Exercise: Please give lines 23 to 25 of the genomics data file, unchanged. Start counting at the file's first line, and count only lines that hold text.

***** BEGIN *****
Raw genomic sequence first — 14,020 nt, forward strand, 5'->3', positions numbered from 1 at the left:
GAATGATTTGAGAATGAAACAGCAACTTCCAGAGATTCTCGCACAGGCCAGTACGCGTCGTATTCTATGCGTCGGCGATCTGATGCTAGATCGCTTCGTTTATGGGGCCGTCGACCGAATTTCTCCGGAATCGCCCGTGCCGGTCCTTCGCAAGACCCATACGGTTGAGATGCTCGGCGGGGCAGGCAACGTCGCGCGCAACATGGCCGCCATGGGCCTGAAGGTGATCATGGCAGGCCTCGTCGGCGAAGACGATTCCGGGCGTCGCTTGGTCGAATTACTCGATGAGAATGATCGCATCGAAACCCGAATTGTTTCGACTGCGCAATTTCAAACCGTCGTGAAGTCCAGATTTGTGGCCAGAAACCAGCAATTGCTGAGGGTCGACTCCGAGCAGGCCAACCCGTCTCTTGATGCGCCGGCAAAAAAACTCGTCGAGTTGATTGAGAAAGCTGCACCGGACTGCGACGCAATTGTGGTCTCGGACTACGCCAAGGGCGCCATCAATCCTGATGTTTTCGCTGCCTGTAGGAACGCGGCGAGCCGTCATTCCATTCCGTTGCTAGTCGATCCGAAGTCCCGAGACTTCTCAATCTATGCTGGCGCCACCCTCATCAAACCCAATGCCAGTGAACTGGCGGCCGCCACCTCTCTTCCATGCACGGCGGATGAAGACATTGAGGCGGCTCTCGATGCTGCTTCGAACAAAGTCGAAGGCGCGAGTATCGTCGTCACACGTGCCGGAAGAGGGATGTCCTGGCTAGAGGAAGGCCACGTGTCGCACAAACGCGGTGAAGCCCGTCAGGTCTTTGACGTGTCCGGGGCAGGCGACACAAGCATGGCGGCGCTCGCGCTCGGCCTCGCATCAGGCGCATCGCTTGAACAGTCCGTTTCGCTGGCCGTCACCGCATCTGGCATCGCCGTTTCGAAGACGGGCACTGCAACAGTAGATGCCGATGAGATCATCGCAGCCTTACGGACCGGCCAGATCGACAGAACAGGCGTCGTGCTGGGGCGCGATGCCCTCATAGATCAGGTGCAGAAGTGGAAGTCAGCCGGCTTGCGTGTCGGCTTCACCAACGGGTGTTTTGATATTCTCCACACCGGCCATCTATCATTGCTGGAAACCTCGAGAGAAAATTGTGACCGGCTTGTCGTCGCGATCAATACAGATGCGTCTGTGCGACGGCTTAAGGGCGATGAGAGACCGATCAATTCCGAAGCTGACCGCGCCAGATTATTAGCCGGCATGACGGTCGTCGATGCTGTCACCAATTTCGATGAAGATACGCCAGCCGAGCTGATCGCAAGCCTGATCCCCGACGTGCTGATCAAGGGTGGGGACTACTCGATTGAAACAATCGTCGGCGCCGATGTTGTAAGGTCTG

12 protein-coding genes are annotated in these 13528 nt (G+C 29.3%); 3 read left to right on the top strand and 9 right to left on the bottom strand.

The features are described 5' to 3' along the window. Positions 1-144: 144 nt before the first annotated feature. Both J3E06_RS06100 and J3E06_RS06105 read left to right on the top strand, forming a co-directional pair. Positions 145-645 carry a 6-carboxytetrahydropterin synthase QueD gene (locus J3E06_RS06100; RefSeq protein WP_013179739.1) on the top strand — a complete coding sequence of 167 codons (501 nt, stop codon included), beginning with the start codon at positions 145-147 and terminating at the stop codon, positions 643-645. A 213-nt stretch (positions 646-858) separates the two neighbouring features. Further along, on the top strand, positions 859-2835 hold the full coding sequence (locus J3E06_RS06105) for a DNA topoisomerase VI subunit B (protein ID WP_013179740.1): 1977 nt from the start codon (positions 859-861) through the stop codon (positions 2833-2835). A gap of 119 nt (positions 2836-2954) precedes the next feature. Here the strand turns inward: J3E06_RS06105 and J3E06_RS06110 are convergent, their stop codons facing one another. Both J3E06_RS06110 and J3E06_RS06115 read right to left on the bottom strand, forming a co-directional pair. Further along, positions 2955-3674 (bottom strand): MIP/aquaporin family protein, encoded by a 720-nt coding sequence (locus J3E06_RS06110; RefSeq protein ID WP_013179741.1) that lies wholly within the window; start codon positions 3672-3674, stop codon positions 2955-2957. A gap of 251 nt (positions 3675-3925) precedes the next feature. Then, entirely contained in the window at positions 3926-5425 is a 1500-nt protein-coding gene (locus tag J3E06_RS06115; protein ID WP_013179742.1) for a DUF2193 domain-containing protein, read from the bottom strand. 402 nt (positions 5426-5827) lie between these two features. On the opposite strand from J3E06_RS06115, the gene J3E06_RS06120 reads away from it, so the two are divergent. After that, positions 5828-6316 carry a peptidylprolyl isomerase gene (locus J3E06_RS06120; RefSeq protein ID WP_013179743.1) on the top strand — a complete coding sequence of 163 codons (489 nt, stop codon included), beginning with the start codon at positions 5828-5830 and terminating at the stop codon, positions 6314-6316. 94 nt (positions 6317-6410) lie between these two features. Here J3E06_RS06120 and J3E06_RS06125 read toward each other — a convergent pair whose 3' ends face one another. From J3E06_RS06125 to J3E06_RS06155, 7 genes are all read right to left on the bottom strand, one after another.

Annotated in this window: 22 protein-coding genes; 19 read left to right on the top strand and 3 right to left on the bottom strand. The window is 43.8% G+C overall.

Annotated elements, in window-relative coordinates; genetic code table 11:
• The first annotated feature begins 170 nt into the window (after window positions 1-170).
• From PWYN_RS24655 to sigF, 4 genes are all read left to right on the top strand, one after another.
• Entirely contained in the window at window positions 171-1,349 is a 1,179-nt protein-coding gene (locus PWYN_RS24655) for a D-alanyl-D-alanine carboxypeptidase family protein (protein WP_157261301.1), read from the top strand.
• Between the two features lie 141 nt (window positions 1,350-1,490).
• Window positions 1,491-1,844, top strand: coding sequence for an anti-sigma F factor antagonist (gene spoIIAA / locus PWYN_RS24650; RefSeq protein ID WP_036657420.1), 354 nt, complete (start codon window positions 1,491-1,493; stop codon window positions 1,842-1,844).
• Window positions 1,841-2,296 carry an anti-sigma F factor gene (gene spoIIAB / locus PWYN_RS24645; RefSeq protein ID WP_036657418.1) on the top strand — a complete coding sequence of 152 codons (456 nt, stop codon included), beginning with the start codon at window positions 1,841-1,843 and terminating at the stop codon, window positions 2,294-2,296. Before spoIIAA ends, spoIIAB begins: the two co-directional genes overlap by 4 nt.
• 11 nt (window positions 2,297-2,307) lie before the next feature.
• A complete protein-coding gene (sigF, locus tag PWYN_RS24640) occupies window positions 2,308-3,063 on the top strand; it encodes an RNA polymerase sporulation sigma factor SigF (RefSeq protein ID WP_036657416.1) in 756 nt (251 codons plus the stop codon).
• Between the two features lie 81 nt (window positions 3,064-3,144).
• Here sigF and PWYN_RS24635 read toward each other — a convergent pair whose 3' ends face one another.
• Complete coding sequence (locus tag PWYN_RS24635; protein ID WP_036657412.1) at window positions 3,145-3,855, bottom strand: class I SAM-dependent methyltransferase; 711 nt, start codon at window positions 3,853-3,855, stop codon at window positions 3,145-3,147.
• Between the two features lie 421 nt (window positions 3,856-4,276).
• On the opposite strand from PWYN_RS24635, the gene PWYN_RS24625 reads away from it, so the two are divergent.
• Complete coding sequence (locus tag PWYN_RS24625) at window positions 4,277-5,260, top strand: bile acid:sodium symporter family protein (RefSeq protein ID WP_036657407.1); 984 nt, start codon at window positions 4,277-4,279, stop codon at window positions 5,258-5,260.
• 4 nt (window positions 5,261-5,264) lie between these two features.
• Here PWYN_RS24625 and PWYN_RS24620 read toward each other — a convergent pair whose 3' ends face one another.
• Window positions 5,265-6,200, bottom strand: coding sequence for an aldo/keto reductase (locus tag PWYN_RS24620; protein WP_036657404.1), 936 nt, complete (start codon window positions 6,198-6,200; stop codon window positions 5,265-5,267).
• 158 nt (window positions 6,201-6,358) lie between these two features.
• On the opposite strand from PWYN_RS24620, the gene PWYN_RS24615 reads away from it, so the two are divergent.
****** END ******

• Window positions 5,265-6,200, bottom strand: coding sequence for an aldo/keto reductase (locus tag PWYN_RS24620; protein WP_036657404.1), 936 nt, complete (start codon window positions 6,198-6,200; stop codon window positions 5,265-5,267).
• 158 nt (window positions 6,201-6,358) lie between these two features.
• On the opposite strand from PWYN_RS24620, the gene PWYN_RS24615 reads away from it, so the two are divergent.